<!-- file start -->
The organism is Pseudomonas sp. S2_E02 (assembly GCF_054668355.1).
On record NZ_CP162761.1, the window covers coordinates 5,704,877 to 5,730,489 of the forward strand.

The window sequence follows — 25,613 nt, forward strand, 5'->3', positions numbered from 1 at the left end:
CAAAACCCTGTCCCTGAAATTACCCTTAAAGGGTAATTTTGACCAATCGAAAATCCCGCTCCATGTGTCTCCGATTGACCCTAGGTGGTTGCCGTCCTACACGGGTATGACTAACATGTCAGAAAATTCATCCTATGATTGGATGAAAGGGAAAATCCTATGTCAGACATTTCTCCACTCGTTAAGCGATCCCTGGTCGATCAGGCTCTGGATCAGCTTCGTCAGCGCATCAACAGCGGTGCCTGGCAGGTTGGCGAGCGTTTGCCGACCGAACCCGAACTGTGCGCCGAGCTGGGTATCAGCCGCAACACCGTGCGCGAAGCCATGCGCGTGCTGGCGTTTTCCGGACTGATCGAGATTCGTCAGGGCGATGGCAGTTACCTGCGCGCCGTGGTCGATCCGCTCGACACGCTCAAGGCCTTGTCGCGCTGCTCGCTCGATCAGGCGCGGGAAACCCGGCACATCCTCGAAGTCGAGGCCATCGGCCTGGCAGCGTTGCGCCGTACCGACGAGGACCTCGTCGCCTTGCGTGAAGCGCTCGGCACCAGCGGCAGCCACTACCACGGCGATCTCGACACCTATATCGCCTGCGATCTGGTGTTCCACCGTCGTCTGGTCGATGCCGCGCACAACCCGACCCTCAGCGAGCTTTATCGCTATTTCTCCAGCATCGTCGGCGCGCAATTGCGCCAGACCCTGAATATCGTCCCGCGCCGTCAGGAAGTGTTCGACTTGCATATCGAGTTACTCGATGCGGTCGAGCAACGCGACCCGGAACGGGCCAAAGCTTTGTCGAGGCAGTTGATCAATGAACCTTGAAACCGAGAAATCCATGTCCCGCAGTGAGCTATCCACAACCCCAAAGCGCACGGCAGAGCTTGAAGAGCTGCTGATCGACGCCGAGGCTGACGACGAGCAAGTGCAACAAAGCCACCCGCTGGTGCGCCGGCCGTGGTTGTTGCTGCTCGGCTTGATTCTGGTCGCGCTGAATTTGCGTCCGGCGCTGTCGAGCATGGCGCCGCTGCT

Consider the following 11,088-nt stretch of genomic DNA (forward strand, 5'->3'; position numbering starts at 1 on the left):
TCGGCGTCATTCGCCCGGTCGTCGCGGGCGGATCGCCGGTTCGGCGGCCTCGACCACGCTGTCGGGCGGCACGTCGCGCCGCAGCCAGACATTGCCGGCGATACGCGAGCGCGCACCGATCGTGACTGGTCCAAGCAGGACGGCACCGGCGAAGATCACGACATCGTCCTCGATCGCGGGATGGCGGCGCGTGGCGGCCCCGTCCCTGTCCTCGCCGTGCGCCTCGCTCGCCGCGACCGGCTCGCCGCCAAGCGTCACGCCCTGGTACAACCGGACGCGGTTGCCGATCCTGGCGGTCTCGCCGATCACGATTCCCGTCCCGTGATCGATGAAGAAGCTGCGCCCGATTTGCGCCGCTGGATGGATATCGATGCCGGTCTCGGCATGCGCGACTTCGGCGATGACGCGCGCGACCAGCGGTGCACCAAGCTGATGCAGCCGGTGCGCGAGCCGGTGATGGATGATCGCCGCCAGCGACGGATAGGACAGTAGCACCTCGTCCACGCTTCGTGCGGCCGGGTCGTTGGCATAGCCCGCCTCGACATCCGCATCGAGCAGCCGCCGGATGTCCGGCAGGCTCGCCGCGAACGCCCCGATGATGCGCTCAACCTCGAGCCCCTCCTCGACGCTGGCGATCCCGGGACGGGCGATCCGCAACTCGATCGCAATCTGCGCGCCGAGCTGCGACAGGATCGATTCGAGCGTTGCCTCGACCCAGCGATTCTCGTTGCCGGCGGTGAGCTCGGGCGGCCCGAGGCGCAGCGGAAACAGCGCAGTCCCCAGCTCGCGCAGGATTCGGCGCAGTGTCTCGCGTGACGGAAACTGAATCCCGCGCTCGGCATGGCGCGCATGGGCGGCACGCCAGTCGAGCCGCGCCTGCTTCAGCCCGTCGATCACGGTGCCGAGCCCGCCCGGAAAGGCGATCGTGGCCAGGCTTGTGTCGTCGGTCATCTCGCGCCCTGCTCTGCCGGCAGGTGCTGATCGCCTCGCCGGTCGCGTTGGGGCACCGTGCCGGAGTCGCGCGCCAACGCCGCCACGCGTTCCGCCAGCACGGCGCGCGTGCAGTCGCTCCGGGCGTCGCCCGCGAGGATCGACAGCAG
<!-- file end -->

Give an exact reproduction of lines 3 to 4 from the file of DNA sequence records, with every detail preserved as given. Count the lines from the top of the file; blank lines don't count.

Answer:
The window sequence follows — 25,613 nt, forward strand, 5'->3', positions numbered from 1 at the left end:
CAAAACCCTGTCCCTGAAATTACCCTTAAAGGGTAATTTTGACCAATCGAAAATCCCGCTCCATGTGTCTCCGATTGACCCTAGGTGGTTGCCGTCCTACACGGGTATGACTAACATGTCAGAAAATTCATCCTATGATTGGATGAAAGGGAAAATCCTATGTCAGACATTTCTCCACTCGTTAAGCGATCCCTGGTCGATCAGGCTCTGGATCAGCTTCGTCAGCGCATCAACAGCGGTGCCTGGCAGGTTGGCGAGCGTTTGCCGACCGAACCCGAACTGTGCGCCGAGCTGGGTATCAGCCGCAACACCGTGCGCGAAGCCATGCGCGTGCTGGCGTTTTCCGGACTGATCGAGATTCGTCAGGGCGATGGCAGTTACCTGCGCGCCGTGGTCGATCCGCTCGACACGCTCAAGGCCTTGTCGCGCTGCTCGCTCGATCAGGCGCGGGAAACCCGGCACATCCTCGAAGTCGAGGCCATCGGCCTGGCAGCGTTGCGCCGTACCGACGAGGACCTCGTCGCCTTGCGTGAAGCGCTCGGCACCAGCGGCAGCCACTACCACGGCGATCTCGACACCTATATCGCCTGCGATCTGGTGTTCCACCGTCGTCTGGTCGATGCCGCGCACAACCCGACCCTCAGCGAGCTTTATCGCTATTTCTCCAGCATCGTCGGCGCGCAATTGCGCCAGACCCTGAATATCGTCCCGCGCCGTCAGGAAGTGTTCGACTTGCATATCGAGTTACTCGATGCGGTCGAGCAACGCGACCCGGAACGGGCCAAAGCTTTGTCGAGGCAGTTGATCAATGAACCTTGAAACCGAGAAATCCATGTCCCGCAGTGAGCTATCCACAACCCCAAAGCGCACGGCAGAGCTTGAAGAGCTGCTGATCGACGCCGAGGCTGACGACGAGCAAGTGCAACAAAGCCACCCGCTGGTGCGCCGGCCGTGGTTGTTGCTGCTCGGCTTGATTCTGGTCGCGCTGAATTTGCGTCCGGCGCTGTCGAGCATGGCGCCGCTGCT